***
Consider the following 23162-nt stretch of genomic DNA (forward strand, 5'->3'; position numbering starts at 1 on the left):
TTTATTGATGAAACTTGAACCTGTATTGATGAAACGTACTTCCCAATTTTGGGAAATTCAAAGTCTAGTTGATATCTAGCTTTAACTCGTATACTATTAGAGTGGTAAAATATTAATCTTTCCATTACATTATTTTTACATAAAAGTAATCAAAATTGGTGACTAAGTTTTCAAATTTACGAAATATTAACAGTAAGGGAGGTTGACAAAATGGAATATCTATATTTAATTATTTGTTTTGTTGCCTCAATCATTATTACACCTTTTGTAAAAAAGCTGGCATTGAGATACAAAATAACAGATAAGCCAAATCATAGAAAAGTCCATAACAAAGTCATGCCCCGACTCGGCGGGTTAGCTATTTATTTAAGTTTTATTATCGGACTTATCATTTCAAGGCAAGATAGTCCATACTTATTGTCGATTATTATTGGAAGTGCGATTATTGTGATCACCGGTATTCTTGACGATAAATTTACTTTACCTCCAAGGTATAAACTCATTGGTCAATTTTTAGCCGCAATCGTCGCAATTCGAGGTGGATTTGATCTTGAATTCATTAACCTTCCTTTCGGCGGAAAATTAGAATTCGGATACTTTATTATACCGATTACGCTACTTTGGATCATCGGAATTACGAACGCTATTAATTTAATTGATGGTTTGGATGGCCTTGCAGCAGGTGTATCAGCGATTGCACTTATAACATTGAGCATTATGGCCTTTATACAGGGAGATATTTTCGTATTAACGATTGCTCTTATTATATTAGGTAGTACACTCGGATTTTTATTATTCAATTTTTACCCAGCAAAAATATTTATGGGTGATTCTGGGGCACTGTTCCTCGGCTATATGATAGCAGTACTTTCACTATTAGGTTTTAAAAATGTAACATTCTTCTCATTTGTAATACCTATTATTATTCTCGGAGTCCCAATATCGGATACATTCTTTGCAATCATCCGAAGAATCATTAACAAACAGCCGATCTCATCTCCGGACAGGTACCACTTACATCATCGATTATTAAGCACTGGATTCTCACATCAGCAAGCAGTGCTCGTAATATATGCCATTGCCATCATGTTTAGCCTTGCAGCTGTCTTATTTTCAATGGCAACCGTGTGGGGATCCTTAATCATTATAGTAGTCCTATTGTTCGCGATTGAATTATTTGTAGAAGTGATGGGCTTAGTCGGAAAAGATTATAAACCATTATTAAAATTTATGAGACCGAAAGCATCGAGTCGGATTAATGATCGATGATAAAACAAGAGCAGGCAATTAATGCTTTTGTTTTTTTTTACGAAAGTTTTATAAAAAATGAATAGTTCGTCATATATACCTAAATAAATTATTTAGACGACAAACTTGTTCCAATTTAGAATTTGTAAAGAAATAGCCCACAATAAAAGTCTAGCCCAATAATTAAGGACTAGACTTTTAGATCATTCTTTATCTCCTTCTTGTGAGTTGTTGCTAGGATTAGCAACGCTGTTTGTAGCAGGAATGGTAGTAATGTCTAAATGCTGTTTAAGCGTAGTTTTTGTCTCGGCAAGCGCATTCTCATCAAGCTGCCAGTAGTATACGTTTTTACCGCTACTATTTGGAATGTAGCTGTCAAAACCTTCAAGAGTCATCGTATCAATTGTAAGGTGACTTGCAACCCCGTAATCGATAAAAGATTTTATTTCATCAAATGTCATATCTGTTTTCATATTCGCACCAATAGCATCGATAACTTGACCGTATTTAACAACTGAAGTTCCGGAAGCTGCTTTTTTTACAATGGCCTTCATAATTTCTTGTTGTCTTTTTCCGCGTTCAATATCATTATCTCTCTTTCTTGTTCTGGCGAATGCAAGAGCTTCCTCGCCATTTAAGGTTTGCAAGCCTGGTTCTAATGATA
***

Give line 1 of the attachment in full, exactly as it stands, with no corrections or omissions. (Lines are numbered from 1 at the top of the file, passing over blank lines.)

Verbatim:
Consider the following 23162-nt stretch of genomic DNA (forward strand, 5'->3'; position numbering starts at 1 on the left):